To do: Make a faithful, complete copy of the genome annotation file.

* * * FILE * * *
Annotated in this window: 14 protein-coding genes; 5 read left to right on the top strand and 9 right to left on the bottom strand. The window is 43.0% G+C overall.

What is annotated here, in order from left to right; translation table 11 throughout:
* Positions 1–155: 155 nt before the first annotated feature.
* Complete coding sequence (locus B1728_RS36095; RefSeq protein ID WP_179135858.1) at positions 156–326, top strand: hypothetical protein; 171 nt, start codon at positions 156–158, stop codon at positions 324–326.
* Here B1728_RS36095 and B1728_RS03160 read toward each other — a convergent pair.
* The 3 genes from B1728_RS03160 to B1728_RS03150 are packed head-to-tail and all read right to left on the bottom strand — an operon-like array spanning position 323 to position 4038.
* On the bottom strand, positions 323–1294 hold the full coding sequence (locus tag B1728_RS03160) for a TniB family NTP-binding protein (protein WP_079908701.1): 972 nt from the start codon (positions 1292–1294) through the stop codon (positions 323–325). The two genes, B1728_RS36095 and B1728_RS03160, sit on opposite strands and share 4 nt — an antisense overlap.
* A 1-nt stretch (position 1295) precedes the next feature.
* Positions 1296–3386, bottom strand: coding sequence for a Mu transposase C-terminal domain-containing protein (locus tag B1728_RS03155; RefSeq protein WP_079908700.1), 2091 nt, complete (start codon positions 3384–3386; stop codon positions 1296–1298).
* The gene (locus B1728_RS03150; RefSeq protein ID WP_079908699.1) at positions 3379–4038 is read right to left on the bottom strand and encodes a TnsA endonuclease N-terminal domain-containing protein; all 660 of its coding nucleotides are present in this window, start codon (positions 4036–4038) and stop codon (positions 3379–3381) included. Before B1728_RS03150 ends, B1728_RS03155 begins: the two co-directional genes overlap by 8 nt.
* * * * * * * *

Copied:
Annotated in this window: 14 protein-coding genes; 5 read left to right on the top strand and 9 right to left on the bottom strand. The window is 43.0% G+C overall.

What is annotated here, in order from left to right; translation table 11 throughout:
* Positions 1–155: 155 nt before the first annotated feature.
* Complete coding sequence (locus B1728_RS36095; RefSeq protein ID WP_179135858.1) at positions 156–326, top strand: hypothetical protein; 171 nt, start codon at positions 156–158, stop codon at positions 324–326.
* Here B1728_RS36095 and B1728_RS03160 read toward each other — a convergent pair.
* The 3 genes from B1728_RS03160 to B1728_RS03150 are packed head-to-tail and all read right to left on the bottom strand — an operon-like array spanning position 323 to position 4038.
* On the bottom strand, positions 323–1294 hold the full coding sequence (locus tag B1728_RS03160) for a TniB family NTP-binding protein (protein WP_079908701.1): 972 nt from the start codon (positions 1292–1294) through the stop codon (positions 323–325). The two genes, B1728_RS36095 and B1728_RS03160, sit on opposite strands and share 4 nt — an antisense overlap.
* A 1-nt stretch (position 1295) precedes the next feature.
* Positions 1296–3386, bottom strand: coding sequence for a Mu transposase C-terminal domain-containing protein (locus tag B1728_RS03155; RefSeq protein WP_079908700.1), 2091 nt, complete (start codon positions 3384–3386; stop codon positions 1296–1298).
* The gene (locus B1728_RS03150; RefSeq protein ID WP_079908699.1) at positions 3379–4038 is read right to left on the bottom strand and encodes a TnsA endonuclease N-terminal domain-containing protein; all 660 of its coding nucleotides are present in this window, start codon (positions 4036–4038) and stop codon (positions 3379–3381) included. Before B1728_RS03150 ends, B1728_RS03155 begins: the two co-directional genes overlap by 8 nt.